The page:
Following up on my last fishing report -
In my last blog post, I wrote a report on a great day of sight fishing that Josh Reppel and I had, along with a couple of anglers. To follow up on that, I asked Josh if I could embed the video he created with footage from that trip, along with a short description of the day and his approach to fishing this new area for the first time. Check out the fantastic information on finding good clean water, and what to do when you find it!
If you don't have a kayak yet, are interested in kayak fishing or are visiting from out of town, check out New Orleans Fishing Charters via the links below, and Josh and I will be happy to take you out for some great redfish action.
From Josh Reppel:
Hunting clear water is the constant for a sight fisherman. If that fisherman is a kayak fisherman, the hunt is even harder. Picking up and running your boat 30miles to the next clear pond is not an option, you must learn from your experiences and be analytical about the spots you pick to make your trip. For me, the most important thing is learning the biology of the plants and the hydrology of the environment you plan to fish. Here in Louisiana, we have a complex hydrologic system of river levels, tides, mud and sand substrate, man made canals, and more. When those variables begin to mix with wind, rain, air temperature , and other environmental factors, one can start to see the many variables that have an effect on water clarity.
If you are looking for grassy ponds you need some level of fresh water influence. In Louisiana, the large looming giant that is the Mississippi River is the first freshwater source that comes to mind. Along with the river itself, diversions, meant to redistribute sediment back into the marsh is another source of freshwater influence that creates those clear grassy ponds we all long for. Along with freshwater influences you have proximity to salty gulf waters, man made canals, tidal fluctuation , and air temperature that all play a part in the health of the grasses that clarify water and create those aquarium like sight fishing conditions.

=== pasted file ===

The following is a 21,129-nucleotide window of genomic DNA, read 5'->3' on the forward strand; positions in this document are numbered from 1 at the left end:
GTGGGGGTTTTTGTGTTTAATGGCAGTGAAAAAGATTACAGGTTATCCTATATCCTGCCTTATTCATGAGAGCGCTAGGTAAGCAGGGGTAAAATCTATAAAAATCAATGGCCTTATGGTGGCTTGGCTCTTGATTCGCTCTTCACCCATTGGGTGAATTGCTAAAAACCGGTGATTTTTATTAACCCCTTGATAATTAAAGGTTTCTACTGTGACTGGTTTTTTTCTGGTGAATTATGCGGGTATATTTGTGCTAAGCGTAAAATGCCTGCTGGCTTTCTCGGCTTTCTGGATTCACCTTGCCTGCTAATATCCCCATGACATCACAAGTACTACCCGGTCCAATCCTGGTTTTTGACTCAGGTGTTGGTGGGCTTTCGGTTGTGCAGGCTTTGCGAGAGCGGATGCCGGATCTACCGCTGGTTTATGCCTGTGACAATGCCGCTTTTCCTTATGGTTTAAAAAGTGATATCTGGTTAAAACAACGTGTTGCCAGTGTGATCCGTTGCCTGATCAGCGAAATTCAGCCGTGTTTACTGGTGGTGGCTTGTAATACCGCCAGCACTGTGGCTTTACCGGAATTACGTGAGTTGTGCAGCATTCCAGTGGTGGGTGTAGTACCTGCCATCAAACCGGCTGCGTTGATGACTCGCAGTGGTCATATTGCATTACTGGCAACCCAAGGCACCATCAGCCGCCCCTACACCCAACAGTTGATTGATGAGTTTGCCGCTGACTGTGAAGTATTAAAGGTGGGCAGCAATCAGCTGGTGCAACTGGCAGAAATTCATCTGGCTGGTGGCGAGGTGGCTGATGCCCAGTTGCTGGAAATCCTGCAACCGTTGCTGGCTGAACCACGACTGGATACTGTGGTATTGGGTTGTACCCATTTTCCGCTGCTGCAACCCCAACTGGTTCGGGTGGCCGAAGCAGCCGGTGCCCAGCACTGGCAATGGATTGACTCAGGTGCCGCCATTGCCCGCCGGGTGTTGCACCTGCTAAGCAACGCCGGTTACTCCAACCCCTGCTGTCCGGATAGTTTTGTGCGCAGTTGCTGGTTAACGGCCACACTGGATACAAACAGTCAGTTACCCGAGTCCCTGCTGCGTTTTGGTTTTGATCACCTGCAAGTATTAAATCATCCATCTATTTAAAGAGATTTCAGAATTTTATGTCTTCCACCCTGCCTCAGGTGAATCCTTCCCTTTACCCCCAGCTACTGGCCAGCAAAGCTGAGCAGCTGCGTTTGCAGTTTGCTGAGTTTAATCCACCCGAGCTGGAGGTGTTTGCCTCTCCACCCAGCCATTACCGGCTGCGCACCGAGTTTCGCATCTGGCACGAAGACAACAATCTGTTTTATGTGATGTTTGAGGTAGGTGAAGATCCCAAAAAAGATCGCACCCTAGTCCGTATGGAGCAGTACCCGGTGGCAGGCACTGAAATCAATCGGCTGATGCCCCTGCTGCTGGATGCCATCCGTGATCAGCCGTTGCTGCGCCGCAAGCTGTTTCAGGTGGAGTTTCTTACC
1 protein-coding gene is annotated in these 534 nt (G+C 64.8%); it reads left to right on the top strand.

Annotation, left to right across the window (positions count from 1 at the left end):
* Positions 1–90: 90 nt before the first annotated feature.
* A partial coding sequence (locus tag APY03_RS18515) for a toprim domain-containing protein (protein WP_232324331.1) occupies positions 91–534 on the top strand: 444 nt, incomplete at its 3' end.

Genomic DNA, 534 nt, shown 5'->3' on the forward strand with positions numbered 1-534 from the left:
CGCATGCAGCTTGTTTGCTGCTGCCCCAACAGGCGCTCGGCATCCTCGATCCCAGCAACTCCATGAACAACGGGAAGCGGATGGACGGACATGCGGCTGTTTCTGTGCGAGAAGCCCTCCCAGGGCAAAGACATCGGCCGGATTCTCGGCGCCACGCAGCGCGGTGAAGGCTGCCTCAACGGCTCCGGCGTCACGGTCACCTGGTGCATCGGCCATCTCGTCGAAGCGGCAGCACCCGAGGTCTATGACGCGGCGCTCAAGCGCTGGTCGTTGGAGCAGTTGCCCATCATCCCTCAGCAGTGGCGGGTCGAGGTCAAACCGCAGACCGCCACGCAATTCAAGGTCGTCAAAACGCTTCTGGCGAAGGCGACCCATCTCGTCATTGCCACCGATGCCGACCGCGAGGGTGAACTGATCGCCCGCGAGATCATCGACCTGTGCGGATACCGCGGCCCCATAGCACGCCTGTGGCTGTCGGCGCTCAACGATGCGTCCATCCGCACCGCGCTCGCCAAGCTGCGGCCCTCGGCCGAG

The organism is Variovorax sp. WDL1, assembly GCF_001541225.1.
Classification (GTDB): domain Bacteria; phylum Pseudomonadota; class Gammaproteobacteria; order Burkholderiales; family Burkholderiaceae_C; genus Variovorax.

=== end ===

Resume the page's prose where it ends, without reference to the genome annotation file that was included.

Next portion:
So you did your homework, and now you're in a crystal clear marsh pond, there is submerged aquatic grass everywhere. Red tails are popping up all around you, and occasionally pods of 6-8 marsh pumpkins float pass you nonchalantly as if they are mocking you. Immediately you grab the popping cork your father gave you as a young boy and toss it out in front of the school of reds, no cigar! You reel your line back with 25lbs of Eurasian milfoil. Damn!
You are going to need something weedless, to penetrate the thick grasses, get your lure in front of the fish, all while not doing any gardening. My go to, is a weighted Texas style swim bait hook and a soft plastic. Pierce the front end of the plastic slide it to the front of the hook shank and then bring the point up through the body of the bait with the point resting on top. My favorite soft plastics are any type of shad, pogie, or minnow imitation with a paddle tail. The action of the tail thumps in the water attracting fish, they are extremely weedless, and it is one of the main forage species the reds are use to seeing in grassy ponds. You also can't go wrong with a shrimp, crab, or craw style soft plastic, especially when the fish are finicky and want a slower presentation.
Now get out there, find some crystal clear water, catch some reds!
- Josh Reppel